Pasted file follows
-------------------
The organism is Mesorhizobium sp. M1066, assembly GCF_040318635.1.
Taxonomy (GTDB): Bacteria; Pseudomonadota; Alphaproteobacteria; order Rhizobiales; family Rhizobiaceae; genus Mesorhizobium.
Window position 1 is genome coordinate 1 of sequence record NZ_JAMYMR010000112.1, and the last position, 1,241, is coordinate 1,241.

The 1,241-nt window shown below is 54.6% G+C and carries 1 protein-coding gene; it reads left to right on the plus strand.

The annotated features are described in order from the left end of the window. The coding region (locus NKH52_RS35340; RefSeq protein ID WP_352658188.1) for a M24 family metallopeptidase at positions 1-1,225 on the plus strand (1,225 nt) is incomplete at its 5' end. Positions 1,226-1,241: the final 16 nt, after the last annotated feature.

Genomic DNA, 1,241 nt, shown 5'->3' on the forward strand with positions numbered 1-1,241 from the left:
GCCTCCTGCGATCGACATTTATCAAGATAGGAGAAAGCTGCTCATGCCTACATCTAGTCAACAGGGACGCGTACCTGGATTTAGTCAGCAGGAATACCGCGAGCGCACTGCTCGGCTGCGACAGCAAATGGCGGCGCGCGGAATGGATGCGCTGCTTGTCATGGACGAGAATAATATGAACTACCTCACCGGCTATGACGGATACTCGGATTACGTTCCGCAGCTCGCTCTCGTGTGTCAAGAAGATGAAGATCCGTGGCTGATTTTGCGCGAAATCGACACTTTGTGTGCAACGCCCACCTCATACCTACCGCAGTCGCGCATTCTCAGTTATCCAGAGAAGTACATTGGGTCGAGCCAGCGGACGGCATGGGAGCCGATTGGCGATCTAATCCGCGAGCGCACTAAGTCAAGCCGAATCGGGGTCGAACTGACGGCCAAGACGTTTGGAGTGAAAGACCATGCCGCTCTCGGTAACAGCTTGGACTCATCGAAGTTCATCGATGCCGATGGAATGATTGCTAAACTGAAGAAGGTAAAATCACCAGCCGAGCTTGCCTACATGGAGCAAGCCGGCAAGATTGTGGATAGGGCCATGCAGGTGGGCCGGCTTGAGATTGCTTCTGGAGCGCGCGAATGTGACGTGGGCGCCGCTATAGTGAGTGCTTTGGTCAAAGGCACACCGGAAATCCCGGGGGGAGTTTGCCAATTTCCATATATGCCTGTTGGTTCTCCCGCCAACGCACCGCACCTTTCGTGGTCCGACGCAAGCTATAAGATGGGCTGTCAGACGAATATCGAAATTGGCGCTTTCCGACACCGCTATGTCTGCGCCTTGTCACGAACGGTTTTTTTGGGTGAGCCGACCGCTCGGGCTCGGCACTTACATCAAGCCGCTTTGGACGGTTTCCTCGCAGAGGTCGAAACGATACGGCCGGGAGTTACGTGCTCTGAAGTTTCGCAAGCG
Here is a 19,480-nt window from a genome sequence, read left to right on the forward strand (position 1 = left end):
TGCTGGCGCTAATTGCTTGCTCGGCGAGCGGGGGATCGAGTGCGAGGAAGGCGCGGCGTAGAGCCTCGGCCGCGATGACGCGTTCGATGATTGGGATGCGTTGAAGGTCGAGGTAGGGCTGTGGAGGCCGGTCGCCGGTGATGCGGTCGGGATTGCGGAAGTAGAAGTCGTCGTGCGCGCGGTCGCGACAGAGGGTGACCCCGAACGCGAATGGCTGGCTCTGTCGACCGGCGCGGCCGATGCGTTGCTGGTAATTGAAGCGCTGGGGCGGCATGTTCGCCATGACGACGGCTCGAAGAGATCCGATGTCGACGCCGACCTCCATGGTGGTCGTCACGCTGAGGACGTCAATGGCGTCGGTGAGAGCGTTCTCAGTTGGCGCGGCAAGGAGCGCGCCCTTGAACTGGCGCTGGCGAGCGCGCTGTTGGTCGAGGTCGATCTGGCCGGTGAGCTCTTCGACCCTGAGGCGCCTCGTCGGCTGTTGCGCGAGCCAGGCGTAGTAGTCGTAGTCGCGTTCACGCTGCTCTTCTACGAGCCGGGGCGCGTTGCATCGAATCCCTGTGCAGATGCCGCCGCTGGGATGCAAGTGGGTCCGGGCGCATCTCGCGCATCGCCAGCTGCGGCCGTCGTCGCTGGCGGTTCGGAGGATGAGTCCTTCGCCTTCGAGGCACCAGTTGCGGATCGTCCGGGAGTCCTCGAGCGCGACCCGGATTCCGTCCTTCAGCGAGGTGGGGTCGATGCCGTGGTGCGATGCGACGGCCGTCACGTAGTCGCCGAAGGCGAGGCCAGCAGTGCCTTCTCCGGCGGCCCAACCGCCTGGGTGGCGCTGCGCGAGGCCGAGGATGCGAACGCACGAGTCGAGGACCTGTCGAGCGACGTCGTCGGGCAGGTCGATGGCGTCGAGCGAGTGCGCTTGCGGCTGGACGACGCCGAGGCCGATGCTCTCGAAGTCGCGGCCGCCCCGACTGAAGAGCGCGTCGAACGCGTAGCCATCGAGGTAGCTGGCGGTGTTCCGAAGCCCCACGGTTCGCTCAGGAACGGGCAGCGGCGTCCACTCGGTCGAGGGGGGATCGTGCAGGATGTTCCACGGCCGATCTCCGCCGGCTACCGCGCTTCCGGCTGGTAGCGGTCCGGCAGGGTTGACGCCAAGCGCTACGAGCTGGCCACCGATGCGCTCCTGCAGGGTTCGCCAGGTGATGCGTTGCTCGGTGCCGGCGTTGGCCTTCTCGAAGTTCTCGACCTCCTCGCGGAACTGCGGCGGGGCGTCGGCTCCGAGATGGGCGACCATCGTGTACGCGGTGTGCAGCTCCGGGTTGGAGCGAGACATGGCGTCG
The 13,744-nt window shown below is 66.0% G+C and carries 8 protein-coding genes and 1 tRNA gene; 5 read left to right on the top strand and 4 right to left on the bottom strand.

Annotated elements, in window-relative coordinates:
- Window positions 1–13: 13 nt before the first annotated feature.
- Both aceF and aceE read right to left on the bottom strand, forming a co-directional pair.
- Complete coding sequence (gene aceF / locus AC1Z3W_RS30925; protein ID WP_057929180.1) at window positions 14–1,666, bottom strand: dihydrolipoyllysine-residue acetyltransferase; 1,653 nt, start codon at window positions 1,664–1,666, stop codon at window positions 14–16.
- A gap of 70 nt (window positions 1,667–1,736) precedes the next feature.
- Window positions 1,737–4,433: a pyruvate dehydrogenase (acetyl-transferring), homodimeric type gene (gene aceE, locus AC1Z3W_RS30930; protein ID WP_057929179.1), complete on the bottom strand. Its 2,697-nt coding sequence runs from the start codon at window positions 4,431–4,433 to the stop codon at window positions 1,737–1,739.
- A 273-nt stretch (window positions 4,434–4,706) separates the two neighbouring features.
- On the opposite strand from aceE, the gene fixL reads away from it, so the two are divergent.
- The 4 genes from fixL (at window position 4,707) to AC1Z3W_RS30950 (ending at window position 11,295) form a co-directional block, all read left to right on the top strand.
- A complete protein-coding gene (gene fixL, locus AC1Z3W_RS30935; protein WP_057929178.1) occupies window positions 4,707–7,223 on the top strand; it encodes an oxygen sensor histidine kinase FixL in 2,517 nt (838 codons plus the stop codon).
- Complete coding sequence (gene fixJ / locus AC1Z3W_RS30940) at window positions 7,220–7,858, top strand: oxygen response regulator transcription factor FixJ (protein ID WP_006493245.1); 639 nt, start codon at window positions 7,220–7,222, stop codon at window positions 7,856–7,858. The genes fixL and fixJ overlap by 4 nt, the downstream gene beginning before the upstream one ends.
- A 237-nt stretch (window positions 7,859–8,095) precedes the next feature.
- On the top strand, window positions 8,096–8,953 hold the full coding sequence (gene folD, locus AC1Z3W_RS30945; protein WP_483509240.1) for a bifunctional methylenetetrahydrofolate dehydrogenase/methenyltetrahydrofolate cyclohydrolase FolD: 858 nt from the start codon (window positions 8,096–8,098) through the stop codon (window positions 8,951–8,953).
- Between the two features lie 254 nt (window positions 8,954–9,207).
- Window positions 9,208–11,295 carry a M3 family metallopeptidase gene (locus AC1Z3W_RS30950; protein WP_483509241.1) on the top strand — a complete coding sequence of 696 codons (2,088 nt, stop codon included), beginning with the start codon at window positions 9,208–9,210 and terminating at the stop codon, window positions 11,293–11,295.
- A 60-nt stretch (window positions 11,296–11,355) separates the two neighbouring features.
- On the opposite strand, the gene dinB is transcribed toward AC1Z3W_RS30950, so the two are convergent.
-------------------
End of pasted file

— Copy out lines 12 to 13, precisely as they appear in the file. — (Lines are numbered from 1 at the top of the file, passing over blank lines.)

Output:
- Window positions 1–13: 13 nt before the first annotated feature.
- Both aceF and aceE read right to left on the bottom strand, forming a co-directional pair.